Who Should Investors Trust More – The Founder Or The Hired CEO?
- New research has discovered a difference in over-exaggeration to investors between non-founder and founder CEOs
- Founding CEOs over-exaggerate by only 15% in forecasts to investors, whereas non-founder CEOs aver-exaggerate by 27%
- Non-founding CEOs ‘lack of long-term goals’ and ‘disregard for future investor relations’
In 2015, when Toshiba’s CEO Hisao Tanaka reported the company’s operating profit to investors as an amount that was 151.8bn yen over their actual profits, investors had no reason to be suspicious. After all the company was successful, and the business was trading well. Little did they know at the time, Tanaka had been overstating the company’s profits by almost triple the actual amount.
This overstating went on for over six years, with investors being none the wiser, and why would they be?
No one expects a CEO to lie to their investors, but new research suggests that perhaps investors should be more cautious of encountering over-exaggerating CEOs, especially if these CEOs are not the founder of their company, like Hisao Tanaka.
The research, conducted by Vlerick Business School and KU Leuven both in Belgium, found that the humble founder who set up their business completely from scratch is 12% less likely to exaggerate to their investors than an externally hired CEO. Not only this, but founder-CEO participants in their study also reported higher concerns around over-exaggerating and the effects of this on their relationship with the investor, proving to be much more trustworthy.
The researchers examined annual financial accounting information and financial predictions for a large European venture capitalist’s portfolio of companies. They were able to measure the forecast bias by identifying the difference between the annual forecasted and realised revenues of each company: the higher the bias, the more exaggerated the forecasting was.
Of course, investors are already aware that entrepreneurs can be overly optimistic in their forecasting particularly when they want to impress investors. Silicon Valley venture capitalist Guy Kawasaki even said that he considers this when receiving forecasts and reduces forecasts by multiplying by 0.1 which is a 90% reduction. The findings of the study suggest that Mr Kawasaki’s view may be a little cynical, and a smaller reduction of around 20% would be more appropriate.
Professor Veroniek Collewaert, lead researcher of the study, suggests that this extreme over-exaggeration could hinder many entrepreneurs. “There is a fine line between presenting oneself favourably and outright lying. Entrepreneurs are aware of the potential cost of providing overly-biased forecasts as investors’ value accuracy and credibility. They know investors expect to see high forecasts, but they also know that overpromising and then under delivering may lead to a loss of trust and credibility,” she says.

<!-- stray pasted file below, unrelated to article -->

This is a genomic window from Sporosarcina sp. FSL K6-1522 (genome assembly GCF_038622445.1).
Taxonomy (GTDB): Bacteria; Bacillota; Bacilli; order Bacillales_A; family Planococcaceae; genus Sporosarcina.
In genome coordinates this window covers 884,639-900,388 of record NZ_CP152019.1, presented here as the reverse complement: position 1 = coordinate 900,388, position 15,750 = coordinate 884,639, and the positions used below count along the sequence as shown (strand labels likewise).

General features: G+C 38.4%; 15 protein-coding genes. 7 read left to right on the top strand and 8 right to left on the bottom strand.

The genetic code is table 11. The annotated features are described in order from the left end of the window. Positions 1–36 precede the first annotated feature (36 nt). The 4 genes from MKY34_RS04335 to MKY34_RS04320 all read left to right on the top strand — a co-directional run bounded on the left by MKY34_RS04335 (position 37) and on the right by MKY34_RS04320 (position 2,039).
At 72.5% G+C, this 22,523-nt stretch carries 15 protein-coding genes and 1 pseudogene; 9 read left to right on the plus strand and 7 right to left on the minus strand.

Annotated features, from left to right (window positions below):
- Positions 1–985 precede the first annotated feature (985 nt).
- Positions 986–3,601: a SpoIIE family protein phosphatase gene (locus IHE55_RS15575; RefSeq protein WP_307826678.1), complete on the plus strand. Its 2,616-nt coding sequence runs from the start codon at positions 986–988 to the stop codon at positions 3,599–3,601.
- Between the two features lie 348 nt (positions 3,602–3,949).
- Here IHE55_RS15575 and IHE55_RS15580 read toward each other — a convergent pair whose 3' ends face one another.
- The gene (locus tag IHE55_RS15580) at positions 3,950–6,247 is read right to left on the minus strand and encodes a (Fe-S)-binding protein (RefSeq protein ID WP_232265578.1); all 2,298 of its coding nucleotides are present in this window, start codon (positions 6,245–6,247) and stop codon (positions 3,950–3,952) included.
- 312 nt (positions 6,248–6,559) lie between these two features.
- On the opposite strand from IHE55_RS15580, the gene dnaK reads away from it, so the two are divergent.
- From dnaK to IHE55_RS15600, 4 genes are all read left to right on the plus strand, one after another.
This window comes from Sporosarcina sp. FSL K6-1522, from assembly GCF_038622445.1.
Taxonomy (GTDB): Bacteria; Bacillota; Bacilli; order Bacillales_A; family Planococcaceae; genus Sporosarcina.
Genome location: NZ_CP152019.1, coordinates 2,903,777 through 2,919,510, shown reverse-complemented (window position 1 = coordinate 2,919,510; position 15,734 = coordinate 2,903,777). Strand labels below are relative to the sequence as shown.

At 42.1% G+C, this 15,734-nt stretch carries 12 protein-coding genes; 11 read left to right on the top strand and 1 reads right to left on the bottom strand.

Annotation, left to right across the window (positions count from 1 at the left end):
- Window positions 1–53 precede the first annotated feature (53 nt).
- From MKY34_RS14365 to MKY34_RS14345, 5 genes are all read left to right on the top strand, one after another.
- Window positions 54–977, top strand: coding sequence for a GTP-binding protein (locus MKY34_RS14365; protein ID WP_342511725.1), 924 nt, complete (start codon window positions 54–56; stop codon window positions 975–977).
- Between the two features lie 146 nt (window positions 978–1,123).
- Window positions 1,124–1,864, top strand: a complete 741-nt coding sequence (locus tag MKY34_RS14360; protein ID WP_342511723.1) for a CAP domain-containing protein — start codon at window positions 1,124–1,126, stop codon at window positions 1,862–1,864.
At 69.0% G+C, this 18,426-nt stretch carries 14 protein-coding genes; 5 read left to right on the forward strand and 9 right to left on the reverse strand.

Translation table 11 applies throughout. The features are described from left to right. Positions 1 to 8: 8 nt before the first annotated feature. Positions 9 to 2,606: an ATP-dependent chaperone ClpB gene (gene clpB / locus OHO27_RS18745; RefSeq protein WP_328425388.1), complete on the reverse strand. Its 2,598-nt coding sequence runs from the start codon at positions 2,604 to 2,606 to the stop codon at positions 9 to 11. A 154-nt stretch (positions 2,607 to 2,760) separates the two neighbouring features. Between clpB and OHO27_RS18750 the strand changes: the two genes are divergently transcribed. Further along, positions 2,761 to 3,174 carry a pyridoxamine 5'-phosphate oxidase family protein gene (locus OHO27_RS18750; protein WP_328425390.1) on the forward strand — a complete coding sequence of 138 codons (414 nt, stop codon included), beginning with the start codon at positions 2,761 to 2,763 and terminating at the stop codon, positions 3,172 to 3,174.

Prof. Collewaert believes there could be a number of reasons as to why there is a difference between the over-exaggerations. Though all entrepreneurs exaggerate according to the study, founder CEOs are much more attached to their company, given it is their own project, meaning they can be more focused on seeing it through as a long-term initiative and not just looking to the short-term for funding. With non-founding CEOs lacking long-term goals, and much more likely to leave the company and move to a different project, they often are happy to focus on earning as much money from investors as possible in the short-term.
Also, given founder-CEOS having a much more long-term vision, they are more likely to want to ensure they deliver on their promises to investors, and maintain strong long-term relationships by hitting their forecasts and milestones.
Prof. Collewaert says, “Relationships can be strained between entrepreneurs and investors if investors feel they’ve been lied to, and that entrepreneurs are not hitting their targets of growth or profit – hence, many founding CEO entrepreneurs who have a long-term strategy for their companies may be more cautious and conservative in their forecast predictions.”
Perhaps if this research was available prior to 2015, Toshiba’s investors would have discovered the forecast tampering a lot earlier, and Tanaka wouldn’t have been able to exaggerate forecasts for over six years. For CEOs, it seems a given, but it’s probably sound advice to try not to over-exaggerate your forecasts. After all, you won’t have long-term success or strong relationships with their investors if you constantly dramatically over-exaggerate to them.
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